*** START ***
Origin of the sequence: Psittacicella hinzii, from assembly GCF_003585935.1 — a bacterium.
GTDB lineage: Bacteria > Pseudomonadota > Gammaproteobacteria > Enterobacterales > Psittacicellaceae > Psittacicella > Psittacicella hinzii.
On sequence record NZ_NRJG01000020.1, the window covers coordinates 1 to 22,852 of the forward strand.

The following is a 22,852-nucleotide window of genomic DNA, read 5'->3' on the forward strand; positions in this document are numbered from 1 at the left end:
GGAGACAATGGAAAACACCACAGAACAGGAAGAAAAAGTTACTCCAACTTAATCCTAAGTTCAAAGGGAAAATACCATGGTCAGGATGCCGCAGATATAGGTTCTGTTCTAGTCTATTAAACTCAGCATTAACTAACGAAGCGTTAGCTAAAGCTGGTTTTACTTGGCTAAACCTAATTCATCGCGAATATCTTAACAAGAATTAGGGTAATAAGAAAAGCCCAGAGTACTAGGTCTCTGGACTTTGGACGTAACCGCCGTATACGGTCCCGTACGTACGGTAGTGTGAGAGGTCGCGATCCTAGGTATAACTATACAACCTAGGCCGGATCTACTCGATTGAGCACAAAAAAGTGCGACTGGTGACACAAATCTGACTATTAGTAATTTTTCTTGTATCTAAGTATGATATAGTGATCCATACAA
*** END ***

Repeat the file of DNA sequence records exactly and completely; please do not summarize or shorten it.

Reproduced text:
Origin of the sequence: Psittacicella hinzii, from assembly GCF_003585935.1 — a bacterium.
GTDB lineage: Bacteria > Pseudomonadota > Gammaproteobacteria > Enterobacterales > Psittacicellaceae > Psittacicella > Psittacicella hinzii.
On sequence record NZ_NRJG01000020.1, the window covers coordinates 1 to 22,852 of the forward strand.

The following is a 22,852-nucleotide window of genomic DNA, read 5'->3' on the forward strand; positions in this document are numbered from 1 at the left end:
GGAGACAATGGAAAACACCACAGAACAGGAAGAAAAAGTTACTCCAACTTAATCCTAAGTTCAAAGGGAAAATACCATGGTCAGGATGCCGCAGATATAGGTTCTGTTCTAGTCTATTAAACTCAGCATTAACTAACGAAGCGTTAGCTAAAGCTGGTTTTACTTGGCTAAACCTAATTCATCGCGAATATCTTAACAAGAATTAGGGTAATAAGAAAAGCCCAGAGTACTAGGTCTCTGGACTTTGGACGTAACCGCCGTATACGGTCCCGTACGTACGGTAGTGTGAGAGGTCGCGATCCTAGGTATAACTATACAACCTAGGCCGGATCTACTCGATTGAGCACAAAAAAGTGCGACTGGTGACACAAATCTGACTATTAGTAATTTTTCTTGTATCTAAGTATGATATAGTGATCCATACAA